With all of the recent snow finally melting away, I find myself finally coalescing some thoughts about snowflakes. Every snowflake is rumored to be unique, no two crystallizing in quite the same pattern. This fact gets bandied about to talk about people, how we are all unique and it is certainly true. I suspect that there are common themes in snowflakes, groups they can be ordered into, just like with people. For the moment, let’s just assume everyone is totally and completely unique. If everyone is unique, then being unique is nothing special. It’s just a fact.
I’ve met a lot of people who want to tout their uniqueness, proclaim the uniqueness of others. They hold it up as a beacon of hope, wonder, and greatness. I do my best to play along. What they say is true, after all. But I personally want no part of this special snowflake syndrome. I don’t care if I’m special. I don’t care if I’m unique. A single unique snowflake doesn’t really accomplish much in this world. Think of the sheer number of snowflakes it took to bury Boston this year? By the time they all land, in order to do something, it takes many many snowflakes coming together to do something greater than any single individual.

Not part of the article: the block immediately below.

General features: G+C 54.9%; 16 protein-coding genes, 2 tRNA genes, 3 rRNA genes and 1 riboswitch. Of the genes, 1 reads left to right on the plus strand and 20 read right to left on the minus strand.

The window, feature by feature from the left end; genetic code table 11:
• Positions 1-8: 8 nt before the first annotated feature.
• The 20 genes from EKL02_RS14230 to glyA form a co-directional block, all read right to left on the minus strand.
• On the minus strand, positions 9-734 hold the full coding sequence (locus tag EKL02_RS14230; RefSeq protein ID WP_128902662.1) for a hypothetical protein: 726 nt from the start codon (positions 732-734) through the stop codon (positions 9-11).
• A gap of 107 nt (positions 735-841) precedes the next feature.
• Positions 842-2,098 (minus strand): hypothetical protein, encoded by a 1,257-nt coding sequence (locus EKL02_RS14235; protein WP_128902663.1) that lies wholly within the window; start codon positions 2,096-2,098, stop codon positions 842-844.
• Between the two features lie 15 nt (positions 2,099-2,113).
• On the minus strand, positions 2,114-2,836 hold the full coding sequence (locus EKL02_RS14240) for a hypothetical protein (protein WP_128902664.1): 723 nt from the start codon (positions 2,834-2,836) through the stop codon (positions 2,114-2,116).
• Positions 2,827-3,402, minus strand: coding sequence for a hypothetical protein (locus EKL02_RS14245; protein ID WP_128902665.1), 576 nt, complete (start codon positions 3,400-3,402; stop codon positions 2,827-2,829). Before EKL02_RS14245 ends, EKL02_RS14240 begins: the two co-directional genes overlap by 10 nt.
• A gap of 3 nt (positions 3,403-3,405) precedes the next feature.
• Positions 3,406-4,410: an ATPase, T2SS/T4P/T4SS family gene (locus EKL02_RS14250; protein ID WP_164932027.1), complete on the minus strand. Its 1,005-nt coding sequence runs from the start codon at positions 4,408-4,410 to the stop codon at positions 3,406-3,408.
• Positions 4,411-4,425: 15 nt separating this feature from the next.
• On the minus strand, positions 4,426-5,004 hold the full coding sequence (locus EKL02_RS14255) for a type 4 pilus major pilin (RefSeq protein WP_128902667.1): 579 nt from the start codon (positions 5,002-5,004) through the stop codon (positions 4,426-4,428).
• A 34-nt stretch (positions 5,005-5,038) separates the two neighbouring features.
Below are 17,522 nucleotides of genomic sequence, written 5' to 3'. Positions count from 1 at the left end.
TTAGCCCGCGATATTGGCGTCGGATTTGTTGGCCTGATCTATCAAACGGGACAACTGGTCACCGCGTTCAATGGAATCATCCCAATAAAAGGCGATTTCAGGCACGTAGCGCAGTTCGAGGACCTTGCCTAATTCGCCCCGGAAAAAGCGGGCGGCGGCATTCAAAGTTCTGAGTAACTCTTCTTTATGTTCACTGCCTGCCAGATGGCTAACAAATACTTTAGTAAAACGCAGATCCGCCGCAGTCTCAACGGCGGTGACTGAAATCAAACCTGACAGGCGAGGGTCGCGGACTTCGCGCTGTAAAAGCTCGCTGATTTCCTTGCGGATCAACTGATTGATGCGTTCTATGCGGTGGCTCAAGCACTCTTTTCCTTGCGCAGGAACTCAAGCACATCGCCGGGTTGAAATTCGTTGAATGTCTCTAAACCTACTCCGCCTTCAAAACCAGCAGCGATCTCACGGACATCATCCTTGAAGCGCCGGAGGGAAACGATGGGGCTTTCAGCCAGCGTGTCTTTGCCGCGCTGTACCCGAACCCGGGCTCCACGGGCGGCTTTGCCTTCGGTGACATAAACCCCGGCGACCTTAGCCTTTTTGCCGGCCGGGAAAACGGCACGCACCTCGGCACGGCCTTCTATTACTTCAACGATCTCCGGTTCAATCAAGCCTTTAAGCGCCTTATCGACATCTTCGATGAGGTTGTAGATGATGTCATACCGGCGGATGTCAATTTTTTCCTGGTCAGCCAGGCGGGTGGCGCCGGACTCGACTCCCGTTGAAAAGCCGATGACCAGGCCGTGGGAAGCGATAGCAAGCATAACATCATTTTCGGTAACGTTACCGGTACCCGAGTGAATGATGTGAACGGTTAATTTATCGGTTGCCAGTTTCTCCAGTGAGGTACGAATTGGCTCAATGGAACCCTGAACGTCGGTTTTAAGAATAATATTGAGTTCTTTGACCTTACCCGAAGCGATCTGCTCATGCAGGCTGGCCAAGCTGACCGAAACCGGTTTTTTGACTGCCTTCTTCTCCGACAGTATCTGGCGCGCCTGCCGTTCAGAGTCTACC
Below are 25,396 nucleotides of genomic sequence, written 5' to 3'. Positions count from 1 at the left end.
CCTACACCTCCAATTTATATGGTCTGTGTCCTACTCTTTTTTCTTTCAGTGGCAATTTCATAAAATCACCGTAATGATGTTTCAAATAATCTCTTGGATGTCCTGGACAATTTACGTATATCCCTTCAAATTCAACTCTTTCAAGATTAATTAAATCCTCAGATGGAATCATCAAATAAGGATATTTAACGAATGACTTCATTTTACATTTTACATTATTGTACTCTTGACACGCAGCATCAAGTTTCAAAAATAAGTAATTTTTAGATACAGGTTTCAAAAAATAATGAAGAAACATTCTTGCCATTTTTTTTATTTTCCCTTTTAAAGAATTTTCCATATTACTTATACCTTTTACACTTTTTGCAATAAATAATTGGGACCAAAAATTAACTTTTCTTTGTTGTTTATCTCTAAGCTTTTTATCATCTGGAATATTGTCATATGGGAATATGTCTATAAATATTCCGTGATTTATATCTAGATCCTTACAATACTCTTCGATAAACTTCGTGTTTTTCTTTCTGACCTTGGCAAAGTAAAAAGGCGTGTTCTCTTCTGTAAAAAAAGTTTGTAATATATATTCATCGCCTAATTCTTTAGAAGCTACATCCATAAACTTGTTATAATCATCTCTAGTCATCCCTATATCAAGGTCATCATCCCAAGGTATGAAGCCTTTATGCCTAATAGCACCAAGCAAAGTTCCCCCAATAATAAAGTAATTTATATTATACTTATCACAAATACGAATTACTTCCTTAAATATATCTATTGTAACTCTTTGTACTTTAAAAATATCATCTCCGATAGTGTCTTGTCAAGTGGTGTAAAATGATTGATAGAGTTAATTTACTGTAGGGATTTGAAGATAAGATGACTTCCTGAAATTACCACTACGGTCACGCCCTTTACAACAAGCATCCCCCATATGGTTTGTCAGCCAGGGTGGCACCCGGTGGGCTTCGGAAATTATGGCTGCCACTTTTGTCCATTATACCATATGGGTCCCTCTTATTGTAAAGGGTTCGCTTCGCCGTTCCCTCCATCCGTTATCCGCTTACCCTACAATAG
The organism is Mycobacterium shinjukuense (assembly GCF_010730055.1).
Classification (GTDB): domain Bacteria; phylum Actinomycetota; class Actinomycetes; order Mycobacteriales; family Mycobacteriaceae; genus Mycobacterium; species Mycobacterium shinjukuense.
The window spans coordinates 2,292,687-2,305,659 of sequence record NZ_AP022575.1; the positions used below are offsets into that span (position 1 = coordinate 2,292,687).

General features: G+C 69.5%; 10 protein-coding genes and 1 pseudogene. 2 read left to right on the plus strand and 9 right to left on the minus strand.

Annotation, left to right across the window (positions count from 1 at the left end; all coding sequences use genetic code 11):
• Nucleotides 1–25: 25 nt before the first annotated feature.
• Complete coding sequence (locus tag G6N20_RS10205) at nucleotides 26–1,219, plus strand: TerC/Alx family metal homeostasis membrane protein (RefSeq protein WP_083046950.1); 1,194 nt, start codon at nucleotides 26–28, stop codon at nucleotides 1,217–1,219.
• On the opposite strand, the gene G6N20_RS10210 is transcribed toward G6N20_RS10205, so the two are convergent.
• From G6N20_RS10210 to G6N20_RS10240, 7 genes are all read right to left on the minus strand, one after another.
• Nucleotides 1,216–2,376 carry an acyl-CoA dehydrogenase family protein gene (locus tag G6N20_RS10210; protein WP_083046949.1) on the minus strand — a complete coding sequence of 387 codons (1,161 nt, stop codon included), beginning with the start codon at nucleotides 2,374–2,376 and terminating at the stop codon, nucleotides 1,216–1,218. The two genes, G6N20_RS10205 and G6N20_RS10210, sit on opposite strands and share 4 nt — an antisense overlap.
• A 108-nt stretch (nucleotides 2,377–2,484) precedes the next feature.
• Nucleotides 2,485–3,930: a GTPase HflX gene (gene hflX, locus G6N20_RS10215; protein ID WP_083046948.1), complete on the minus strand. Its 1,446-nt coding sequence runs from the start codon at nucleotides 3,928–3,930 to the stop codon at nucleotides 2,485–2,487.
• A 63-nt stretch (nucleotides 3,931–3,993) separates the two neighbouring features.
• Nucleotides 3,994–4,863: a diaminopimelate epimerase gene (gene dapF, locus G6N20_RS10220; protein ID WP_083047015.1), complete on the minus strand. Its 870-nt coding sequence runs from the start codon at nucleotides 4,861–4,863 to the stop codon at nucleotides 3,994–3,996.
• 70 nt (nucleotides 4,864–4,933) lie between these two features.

What’s more, it’s when the snow melts, let’s go of its for and structure and turns to water, that it can seep into the cracks, refreeze, tear apart roads and mountains. It isn’t in uniqueness that the world is transformed, but in deep engagement with the help of many others. Sure, there will always be a first few flakes to fall, a first few flakes to stick. There will always be people to start the process, to show the way. We hold these people up, these Kings, Ghandis, Mandellas. But it is the force of the countless unnamed masses behind them that made their accomplishments possible.
I don’t want to be a special snowflake. I want to be a part of the blizzard. I don’t care if I am unique. I care that I make a difference.